In a statement, Agent Keenan confirmed that last March “a shotgun was seized at his residence,” after Hole’s mother had called the police. It continued: “Based on items observed in the suspect’s bedroom at the time, he was interviewed by the FBI in April 2020. No Racially Motivated Violent Extremism (RMVE) ideology was identified during the course of the assessment and no criminal violation was found,” the statement said. “The shotgun was not returned to the suspect.”

On Friday morning, multiple news agencies confirmed that agents with the FBI and Bureau of Alcohol, Tobacco, Firearms and Explosives searched the suspect’s home on the eastside of Indianapolis. Federal agents were observed removing at least two computers and a large cardboard box.

While more information has yet to be released, the latest mass shooting has once again exposed the dysfunctional and anti-social character of American capitalist society. The United States has been at war for the entirety of Hole’s life. During the same time, period mass shootings have become a tragic fixture in American life. Meanwhile, the police harass and kill youth and workers with impunity.

While millions of workers and young people have struggled to survive following pandemic-related job losses and reduction in hours, pandemic profiteers and Wall Street speculators have added trillions to their wealth thanks to the passage of government “relief” packages.

Even for those that have not lost work, the prospect of being forced to work in factories and warehouses where they will be exposed to COVID-19 has obviously had a detrimental effect not only on the physical, but mental health of millions of people. An August 2020 report by the Centers for Disease Control and Prevention found that rates of depression and anxiety had tripled since the previous year, with 26 percent of young adults ages 18-24 having considered suicide during the previous month.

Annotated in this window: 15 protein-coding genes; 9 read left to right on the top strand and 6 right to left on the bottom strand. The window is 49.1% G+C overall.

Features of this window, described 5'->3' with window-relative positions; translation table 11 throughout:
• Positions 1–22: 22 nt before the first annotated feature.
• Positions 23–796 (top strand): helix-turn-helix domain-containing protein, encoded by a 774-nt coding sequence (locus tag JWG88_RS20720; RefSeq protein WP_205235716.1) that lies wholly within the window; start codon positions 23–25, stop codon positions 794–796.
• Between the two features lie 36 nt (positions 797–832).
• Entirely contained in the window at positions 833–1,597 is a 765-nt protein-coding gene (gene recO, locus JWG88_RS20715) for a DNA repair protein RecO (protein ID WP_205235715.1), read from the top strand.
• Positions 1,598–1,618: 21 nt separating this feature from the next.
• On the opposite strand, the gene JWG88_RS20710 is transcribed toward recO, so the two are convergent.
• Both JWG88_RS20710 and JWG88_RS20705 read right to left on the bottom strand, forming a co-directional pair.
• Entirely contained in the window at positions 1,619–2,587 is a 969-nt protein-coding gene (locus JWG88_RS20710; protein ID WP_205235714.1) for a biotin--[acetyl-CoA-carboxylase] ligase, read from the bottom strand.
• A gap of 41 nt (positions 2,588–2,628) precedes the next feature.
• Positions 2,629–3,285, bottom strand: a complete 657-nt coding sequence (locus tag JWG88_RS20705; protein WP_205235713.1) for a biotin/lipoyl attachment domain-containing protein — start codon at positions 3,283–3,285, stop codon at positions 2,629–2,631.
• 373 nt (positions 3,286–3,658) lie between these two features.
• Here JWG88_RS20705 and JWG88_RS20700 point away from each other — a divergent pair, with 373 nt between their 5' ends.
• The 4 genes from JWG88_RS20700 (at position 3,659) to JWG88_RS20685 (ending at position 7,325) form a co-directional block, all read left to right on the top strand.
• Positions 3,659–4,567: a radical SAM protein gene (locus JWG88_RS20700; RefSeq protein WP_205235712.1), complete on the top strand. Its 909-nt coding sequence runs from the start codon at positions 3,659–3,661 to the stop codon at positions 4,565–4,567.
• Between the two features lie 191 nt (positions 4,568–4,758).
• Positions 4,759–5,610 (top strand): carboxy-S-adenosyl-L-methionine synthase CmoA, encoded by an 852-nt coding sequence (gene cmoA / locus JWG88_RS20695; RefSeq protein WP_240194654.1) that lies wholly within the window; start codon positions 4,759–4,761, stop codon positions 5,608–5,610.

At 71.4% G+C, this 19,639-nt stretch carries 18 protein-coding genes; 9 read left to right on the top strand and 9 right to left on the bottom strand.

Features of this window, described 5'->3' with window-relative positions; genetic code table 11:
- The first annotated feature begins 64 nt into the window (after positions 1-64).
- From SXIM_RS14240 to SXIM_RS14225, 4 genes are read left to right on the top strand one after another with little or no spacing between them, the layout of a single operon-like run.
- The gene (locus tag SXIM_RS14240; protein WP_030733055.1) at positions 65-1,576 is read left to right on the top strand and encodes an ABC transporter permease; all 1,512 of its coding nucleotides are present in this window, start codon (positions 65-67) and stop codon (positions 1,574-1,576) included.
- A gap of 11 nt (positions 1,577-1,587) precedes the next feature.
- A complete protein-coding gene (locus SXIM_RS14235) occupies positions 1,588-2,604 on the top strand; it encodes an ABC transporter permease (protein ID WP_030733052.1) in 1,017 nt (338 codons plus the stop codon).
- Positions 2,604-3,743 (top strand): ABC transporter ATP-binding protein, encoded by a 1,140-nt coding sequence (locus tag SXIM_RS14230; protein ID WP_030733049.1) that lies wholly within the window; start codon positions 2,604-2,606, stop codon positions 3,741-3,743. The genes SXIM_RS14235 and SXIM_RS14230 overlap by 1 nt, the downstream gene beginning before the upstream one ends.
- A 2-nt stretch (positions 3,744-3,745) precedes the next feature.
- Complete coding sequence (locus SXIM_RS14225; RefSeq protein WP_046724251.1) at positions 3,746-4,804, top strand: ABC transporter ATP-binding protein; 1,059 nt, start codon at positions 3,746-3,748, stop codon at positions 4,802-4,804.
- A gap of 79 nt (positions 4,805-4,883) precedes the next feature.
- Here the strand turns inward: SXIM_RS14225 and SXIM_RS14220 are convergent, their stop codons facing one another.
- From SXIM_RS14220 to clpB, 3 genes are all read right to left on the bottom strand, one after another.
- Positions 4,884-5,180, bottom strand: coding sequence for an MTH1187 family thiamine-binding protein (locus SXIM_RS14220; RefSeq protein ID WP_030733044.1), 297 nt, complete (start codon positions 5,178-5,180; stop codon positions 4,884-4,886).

The indifference to human life exhibited by Hole during his shooting spree is a reflection of the callous attitude of the heads of capitalist politicians and corporate executives who refuse to allow any restrictions on their right to profit off the labor of the working class, no matter the cost in life.

During FedEx’s annual shareholder meeting held in a virtual format last September, Judy Edge, corporate vice president of human resources, said that the infection rate among FedEx’s global workforce was “pretty low” at 1.7 percent, with fatalities at “a fraction of percent,” though Edge declined to state the number.

While FedEx package handlers, which in Indianapolis start at the poverty wage of $13.50 an hour, are scraping to survive, last month FedEx announced that its profits had “nearly tripled” in its third quarter, reporting a net income of $892 million for the three months ending February 28. During the same period last year, FedEx posted $315 million in profit.